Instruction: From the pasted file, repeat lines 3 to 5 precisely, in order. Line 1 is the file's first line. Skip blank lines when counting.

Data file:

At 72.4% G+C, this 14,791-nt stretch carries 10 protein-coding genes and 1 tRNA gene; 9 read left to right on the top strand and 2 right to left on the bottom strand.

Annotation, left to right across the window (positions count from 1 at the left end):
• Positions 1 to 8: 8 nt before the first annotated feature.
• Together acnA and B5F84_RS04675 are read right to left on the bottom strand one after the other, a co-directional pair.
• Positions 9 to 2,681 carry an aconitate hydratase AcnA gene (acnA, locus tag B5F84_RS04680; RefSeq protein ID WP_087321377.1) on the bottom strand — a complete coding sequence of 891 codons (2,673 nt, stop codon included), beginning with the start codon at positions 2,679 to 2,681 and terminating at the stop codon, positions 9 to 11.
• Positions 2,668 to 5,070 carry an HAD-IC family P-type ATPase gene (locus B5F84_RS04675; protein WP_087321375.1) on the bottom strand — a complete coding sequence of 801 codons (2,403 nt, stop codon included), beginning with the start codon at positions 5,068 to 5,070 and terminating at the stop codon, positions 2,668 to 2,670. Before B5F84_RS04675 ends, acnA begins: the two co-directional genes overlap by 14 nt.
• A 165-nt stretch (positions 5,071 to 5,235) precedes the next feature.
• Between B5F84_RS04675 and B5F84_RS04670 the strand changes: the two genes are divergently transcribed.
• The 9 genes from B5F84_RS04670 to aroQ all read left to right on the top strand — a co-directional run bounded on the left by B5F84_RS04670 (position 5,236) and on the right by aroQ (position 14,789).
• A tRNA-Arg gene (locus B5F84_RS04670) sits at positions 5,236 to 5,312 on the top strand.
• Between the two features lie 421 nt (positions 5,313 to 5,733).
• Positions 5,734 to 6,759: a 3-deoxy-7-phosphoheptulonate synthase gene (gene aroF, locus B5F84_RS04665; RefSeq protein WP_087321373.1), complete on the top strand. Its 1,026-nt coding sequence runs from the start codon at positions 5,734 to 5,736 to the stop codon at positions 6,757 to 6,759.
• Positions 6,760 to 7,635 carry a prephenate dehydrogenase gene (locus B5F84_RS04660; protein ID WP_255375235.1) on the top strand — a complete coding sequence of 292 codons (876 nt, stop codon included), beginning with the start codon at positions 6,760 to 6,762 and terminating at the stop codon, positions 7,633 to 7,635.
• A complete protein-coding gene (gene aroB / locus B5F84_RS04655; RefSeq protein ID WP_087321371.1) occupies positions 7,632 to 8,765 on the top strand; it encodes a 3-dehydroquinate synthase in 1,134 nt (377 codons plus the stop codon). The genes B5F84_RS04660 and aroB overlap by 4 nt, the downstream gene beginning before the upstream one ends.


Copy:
• Positions 1 to 8: 8 nt before the first annotated feature.
• Together acnA and B5F84_RS04675 are read right to left on the bottom strand one after the other, a co-directional pair.
• Positions 9 to 2,681 carry an aconitate hydratase AcnA gene (acnA, locus tag B5F84_RS04680; RefSeq protein ID WP_087321377.1) on the bottom strand — a complete coding sequence of 891 codons (2,673 nt, stop codon included), beginning with the start codon at positions 2,679 to 2,681 and terminating at the stop codon, positions 9 to 11.